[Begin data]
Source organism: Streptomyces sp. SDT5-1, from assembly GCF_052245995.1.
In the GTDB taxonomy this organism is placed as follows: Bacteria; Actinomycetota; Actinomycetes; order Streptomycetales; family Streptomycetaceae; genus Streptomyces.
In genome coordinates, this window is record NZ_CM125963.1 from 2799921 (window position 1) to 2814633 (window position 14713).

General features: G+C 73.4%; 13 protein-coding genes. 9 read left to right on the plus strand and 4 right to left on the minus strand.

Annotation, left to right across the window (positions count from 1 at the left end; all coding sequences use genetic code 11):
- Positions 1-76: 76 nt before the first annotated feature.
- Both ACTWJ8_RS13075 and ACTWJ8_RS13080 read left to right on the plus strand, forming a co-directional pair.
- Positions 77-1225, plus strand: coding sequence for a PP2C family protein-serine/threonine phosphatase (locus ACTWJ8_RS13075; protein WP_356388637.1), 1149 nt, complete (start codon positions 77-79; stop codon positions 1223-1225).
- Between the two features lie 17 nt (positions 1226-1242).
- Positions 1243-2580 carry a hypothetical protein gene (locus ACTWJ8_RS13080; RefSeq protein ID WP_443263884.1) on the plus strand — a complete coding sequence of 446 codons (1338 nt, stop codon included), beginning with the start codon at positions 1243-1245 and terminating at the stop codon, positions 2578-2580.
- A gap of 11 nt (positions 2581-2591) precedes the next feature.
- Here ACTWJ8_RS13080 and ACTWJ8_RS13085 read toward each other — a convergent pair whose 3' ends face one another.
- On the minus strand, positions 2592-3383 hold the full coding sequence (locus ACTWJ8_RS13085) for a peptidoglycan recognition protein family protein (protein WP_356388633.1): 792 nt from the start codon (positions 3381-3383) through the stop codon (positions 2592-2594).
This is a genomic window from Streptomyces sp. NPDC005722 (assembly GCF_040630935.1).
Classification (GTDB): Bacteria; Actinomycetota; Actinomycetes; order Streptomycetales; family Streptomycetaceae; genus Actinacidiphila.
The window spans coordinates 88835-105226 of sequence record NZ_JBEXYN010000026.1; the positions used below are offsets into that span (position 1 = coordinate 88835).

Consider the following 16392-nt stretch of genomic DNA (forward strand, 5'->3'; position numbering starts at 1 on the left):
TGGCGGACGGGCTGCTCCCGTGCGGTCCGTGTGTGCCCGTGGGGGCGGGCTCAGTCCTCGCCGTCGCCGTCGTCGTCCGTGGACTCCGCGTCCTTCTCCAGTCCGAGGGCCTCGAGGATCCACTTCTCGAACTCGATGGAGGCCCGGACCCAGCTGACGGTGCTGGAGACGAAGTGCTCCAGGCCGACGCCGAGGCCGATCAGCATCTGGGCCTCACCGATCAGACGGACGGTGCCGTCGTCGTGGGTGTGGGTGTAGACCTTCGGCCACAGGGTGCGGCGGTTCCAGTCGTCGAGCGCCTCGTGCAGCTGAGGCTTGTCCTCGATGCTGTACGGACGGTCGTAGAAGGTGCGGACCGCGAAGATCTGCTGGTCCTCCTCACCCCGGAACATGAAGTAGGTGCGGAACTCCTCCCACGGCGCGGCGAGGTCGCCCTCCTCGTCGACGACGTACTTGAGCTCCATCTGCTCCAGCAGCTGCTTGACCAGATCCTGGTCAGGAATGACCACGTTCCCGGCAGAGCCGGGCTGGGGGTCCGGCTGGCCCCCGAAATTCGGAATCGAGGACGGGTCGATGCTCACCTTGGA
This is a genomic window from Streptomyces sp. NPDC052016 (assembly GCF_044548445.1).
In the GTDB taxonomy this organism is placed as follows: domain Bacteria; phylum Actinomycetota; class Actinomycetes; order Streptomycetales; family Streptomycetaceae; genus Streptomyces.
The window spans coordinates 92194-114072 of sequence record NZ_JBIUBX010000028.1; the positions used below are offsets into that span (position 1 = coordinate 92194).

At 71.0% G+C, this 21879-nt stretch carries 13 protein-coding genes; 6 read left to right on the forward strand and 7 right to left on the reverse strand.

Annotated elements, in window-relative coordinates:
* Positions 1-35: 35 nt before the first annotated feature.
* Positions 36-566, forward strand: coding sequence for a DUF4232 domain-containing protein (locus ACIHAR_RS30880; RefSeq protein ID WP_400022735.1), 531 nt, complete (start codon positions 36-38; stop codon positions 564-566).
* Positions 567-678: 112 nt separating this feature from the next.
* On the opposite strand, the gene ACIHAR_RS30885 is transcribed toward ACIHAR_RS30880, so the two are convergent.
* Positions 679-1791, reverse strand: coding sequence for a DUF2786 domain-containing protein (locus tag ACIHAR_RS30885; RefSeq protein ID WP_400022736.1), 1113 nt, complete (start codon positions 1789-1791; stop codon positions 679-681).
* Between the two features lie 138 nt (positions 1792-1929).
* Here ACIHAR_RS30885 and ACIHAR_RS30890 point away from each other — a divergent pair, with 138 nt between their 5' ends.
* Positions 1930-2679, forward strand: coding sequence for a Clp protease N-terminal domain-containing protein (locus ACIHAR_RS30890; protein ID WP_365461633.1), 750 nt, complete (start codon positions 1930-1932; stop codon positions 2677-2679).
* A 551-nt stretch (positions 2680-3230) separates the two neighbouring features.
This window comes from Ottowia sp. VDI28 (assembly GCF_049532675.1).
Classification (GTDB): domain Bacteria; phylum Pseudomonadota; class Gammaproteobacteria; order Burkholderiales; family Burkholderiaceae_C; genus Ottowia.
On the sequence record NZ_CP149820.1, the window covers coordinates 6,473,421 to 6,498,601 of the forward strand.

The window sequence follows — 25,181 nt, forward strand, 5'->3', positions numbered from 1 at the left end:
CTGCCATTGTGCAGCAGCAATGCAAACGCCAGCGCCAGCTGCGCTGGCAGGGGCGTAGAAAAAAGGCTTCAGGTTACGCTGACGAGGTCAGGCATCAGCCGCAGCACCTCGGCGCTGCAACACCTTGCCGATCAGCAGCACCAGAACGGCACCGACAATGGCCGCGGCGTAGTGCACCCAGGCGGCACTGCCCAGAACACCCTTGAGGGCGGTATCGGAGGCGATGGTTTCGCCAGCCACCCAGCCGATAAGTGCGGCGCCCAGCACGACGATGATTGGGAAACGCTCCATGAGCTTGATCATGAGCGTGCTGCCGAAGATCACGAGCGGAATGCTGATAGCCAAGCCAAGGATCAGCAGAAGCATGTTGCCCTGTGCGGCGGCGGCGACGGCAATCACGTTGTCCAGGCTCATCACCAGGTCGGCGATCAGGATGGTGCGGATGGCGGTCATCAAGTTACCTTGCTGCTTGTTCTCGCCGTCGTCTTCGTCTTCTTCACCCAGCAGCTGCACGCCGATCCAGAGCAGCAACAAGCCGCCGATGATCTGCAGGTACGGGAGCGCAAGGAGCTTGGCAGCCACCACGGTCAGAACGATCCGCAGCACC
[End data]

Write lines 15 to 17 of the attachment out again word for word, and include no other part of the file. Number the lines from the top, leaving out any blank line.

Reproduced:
Classification (GTDB): Bacteria; Actinomycetota; Actinomycetes; order Streptomycetales; family Streptomycetaceae; genus Actinacidiphila.
The window spans coordinates 88835-105226 of sequence record NZ_JBEXYN010000026.1; the positions used below are offsets into that span (position 1 = coordinate 88835).

Consider the following 16392-nt stretch of genomic DNA (forward strand, 5'->3'; position numbering starts at 1 on the left):